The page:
David Szalay profiles Norwegian writer Per Petterson, author of the novel Out Stealing Horses. With a focus on the hurt behind Petterson's writing and not 'making things up'.
Profile of the leading writer in Scandinavia and one of the top contenders for the Nobel Prize. Recorded on location in Oslo, Norway, and Petterson's writing hut in the country.
Petterson's novel 'Out Stealing Horses' has won many awards including the 2007 IMPAC Literary Award. It is the best selling work of Scandinavian fiction (leaving aside crime) in the last fifty years. Petterson is a writer who has suffered tragedy in his life: both parents and one of his brothers were killed in a ferry fire in 1990.
Paul Binding, the author of a study of Ibsen, admires Petterson "for his eschewal of the artificial or fashionable ways of fiction. He doesn't seem tempted to go down any route but the one his theme demands. I suspect that he has always harboured feelings of being unlike other people, and that the ferry accident must have enforced the sense of having a lonely race to run.'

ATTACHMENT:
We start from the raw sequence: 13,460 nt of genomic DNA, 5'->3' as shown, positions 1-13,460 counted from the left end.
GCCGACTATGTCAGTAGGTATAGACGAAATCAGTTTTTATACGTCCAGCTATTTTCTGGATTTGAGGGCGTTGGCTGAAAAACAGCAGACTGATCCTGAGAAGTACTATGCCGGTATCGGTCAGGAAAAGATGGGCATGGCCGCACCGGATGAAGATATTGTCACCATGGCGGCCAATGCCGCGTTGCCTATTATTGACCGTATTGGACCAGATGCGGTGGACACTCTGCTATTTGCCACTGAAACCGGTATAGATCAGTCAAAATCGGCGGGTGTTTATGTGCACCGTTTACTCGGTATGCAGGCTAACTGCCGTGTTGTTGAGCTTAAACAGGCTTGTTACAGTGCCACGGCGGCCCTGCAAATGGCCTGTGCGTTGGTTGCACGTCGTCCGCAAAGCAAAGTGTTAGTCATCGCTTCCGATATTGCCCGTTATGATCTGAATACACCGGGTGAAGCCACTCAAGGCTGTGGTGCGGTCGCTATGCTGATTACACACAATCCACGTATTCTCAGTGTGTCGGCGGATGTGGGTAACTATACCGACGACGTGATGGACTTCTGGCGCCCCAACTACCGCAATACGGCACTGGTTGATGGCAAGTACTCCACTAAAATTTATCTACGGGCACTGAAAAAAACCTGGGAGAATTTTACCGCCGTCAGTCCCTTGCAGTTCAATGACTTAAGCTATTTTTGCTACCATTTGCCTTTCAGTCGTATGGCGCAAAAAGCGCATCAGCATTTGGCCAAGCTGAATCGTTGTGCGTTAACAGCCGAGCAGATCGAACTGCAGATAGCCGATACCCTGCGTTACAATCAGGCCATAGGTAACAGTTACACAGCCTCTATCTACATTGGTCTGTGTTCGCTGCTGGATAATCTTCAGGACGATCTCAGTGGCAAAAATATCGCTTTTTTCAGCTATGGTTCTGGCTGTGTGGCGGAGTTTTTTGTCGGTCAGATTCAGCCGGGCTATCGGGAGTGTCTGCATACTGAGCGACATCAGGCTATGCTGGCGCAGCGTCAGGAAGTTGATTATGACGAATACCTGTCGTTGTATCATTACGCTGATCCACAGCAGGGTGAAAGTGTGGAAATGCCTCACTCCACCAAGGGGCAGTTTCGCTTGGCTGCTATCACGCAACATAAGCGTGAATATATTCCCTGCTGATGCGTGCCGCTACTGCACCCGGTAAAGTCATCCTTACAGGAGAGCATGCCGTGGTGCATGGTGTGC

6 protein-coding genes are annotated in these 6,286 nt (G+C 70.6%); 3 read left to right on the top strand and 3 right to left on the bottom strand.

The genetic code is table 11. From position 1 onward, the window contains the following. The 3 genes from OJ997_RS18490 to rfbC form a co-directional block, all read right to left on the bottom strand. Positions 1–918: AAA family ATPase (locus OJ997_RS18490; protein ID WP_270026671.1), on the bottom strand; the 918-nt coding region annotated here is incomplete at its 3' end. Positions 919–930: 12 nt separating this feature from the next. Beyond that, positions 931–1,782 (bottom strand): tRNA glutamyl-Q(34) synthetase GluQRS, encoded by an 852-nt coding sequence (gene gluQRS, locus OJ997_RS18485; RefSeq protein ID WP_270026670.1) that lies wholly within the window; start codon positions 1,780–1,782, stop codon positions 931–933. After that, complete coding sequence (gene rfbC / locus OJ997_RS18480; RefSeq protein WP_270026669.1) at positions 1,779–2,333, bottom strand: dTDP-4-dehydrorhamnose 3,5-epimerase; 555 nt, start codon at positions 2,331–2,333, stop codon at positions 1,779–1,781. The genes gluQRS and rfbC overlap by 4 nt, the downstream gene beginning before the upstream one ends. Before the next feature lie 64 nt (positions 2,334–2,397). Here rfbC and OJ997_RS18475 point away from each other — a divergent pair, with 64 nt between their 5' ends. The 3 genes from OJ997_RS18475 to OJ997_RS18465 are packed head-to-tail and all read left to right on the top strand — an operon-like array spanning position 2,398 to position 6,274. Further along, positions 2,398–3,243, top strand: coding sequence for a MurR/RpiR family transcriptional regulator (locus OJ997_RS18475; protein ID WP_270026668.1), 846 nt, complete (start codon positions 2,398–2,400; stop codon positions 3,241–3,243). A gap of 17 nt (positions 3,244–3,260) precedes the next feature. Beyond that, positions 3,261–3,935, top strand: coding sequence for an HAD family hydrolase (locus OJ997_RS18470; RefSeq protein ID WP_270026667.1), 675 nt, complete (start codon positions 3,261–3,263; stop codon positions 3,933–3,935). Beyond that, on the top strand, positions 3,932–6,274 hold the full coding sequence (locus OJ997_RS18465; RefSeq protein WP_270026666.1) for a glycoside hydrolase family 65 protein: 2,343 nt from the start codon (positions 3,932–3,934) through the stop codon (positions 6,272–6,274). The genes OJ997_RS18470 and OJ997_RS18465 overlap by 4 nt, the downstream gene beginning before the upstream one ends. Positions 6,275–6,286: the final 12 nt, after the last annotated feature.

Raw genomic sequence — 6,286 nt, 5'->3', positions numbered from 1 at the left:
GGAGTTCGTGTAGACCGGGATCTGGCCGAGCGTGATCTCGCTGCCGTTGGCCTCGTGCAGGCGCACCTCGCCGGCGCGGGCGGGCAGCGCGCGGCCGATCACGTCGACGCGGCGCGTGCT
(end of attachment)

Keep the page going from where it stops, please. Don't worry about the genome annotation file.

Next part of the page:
His books tell us - from his own experience - that the dreadful does happen, and to people we love and are close to, but that our respect for them and their lives and our love for other people (and too for ourselves) can and does carry us through. His exploration of that lonely race has made him able to portray one-to-one relationships, particularly the familial, more strongly and honestly than any living writer.
At the heart of the documentary is Petterson's uneasy relationship with his mother which because of her sudden death he was never able to resolve. We also touch upon the nature of fictionalised personal narrative and the blurred lines between 'making things up' and imagining what 'could have' happened in life.
Presented by author David Szalay.
Producer Matt Thompson
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